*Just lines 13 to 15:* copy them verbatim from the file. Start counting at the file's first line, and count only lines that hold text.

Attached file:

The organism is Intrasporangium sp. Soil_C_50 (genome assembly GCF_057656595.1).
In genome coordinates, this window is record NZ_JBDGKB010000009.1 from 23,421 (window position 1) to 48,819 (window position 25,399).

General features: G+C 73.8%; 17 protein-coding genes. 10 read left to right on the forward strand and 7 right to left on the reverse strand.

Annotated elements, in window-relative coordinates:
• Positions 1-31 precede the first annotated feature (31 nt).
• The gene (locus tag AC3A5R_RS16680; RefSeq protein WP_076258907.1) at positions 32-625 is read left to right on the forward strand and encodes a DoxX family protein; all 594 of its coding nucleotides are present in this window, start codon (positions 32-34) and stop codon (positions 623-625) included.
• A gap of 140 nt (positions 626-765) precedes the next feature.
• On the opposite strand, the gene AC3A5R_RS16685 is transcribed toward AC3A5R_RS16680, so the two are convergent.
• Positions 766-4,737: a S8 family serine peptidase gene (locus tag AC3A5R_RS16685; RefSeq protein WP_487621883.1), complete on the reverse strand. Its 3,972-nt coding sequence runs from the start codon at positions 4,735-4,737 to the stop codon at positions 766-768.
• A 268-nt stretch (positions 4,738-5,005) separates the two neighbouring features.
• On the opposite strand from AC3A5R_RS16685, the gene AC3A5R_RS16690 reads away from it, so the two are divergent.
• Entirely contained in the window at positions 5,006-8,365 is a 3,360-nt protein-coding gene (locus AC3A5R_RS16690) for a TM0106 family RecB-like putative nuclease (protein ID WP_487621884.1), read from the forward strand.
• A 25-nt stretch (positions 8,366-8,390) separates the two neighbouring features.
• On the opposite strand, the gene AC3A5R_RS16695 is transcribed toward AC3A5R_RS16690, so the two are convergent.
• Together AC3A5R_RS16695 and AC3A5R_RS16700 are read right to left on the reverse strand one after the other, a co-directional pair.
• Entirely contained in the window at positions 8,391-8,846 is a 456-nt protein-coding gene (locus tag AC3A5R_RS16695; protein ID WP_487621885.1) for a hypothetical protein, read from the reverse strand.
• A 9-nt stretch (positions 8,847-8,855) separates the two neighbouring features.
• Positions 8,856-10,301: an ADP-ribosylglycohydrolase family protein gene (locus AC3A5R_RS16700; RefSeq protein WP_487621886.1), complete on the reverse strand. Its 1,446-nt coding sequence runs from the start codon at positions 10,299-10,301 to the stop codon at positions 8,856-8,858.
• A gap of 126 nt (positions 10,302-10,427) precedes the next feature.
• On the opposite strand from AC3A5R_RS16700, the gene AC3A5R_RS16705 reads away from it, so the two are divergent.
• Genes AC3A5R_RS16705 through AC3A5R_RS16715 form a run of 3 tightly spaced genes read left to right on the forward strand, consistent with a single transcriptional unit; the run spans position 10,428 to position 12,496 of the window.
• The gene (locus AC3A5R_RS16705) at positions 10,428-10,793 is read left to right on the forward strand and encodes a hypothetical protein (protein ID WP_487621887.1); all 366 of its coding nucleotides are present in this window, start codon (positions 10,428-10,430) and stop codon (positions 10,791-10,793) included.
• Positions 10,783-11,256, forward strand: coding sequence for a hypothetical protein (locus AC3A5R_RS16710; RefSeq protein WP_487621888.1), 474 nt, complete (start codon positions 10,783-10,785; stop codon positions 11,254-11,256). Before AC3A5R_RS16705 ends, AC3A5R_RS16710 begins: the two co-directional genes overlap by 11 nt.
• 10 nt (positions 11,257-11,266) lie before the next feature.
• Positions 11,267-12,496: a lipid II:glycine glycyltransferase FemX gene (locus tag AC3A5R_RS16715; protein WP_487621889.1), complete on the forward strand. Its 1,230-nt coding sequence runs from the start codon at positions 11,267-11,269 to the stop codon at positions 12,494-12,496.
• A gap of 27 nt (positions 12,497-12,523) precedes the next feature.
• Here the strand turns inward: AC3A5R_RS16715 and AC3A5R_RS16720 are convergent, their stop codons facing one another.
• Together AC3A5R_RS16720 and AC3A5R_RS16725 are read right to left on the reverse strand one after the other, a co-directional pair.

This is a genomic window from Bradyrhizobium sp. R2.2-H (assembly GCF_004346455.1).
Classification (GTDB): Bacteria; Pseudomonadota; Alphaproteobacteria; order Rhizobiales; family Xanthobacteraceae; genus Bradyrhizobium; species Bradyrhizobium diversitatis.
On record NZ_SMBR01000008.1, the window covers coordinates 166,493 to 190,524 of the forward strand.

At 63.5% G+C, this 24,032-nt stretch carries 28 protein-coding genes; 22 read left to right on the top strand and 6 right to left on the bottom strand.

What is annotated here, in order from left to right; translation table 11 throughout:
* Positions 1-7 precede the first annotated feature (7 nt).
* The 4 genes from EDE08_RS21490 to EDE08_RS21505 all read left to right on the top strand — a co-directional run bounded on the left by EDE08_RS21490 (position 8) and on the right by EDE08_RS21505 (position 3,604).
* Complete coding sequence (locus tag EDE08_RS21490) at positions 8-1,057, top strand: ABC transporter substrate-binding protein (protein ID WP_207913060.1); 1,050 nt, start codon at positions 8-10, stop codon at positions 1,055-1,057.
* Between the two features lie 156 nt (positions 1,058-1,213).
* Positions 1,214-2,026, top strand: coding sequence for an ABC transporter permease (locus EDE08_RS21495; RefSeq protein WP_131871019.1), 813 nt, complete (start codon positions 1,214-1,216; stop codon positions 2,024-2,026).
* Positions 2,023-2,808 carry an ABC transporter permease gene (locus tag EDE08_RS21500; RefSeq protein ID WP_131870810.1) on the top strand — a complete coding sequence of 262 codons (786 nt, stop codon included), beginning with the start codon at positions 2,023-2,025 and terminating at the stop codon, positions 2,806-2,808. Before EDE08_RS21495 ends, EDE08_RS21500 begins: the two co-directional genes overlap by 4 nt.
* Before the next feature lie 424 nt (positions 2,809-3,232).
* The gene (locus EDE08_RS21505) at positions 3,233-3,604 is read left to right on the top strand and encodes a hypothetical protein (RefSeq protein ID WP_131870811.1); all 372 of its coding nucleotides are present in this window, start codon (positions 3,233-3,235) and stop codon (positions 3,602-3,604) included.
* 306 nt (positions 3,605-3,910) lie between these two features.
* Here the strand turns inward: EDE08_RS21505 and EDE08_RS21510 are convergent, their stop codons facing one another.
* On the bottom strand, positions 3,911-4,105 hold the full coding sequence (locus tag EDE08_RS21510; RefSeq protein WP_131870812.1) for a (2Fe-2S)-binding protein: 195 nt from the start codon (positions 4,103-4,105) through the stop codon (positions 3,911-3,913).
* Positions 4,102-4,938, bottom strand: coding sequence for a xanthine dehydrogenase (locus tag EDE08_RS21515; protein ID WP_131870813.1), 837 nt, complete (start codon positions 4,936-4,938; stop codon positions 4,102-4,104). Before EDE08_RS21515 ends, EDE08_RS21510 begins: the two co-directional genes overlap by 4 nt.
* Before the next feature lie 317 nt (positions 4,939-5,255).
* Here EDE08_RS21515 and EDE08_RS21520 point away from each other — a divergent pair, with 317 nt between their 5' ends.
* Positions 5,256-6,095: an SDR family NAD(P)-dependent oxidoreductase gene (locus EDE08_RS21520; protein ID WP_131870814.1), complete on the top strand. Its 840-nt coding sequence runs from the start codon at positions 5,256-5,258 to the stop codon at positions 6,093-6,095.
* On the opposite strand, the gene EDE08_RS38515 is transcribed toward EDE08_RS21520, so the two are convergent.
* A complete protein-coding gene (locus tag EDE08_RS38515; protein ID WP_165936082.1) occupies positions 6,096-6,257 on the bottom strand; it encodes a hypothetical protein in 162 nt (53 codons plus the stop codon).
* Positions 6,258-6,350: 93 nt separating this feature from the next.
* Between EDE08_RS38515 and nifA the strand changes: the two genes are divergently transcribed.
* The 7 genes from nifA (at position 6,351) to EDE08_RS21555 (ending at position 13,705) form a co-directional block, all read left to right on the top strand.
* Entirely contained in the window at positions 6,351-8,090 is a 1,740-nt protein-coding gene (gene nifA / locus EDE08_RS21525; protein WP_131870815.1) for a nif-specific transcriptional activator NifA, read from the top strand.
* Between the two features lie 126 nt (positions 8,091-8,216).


• A 25-nt stretch (positions 8,366-8,390) separates the two neighbouring features.
• On the opposite strand, the gene AC3A5R_RS16695 is transcribed toward AC3A5R_RS16690, so the two are convergent.
• Together AC3A5R_RS16695 and AC3A5R_RS16700 are read right to left on the reverse strand one after the other, a co-directional pair.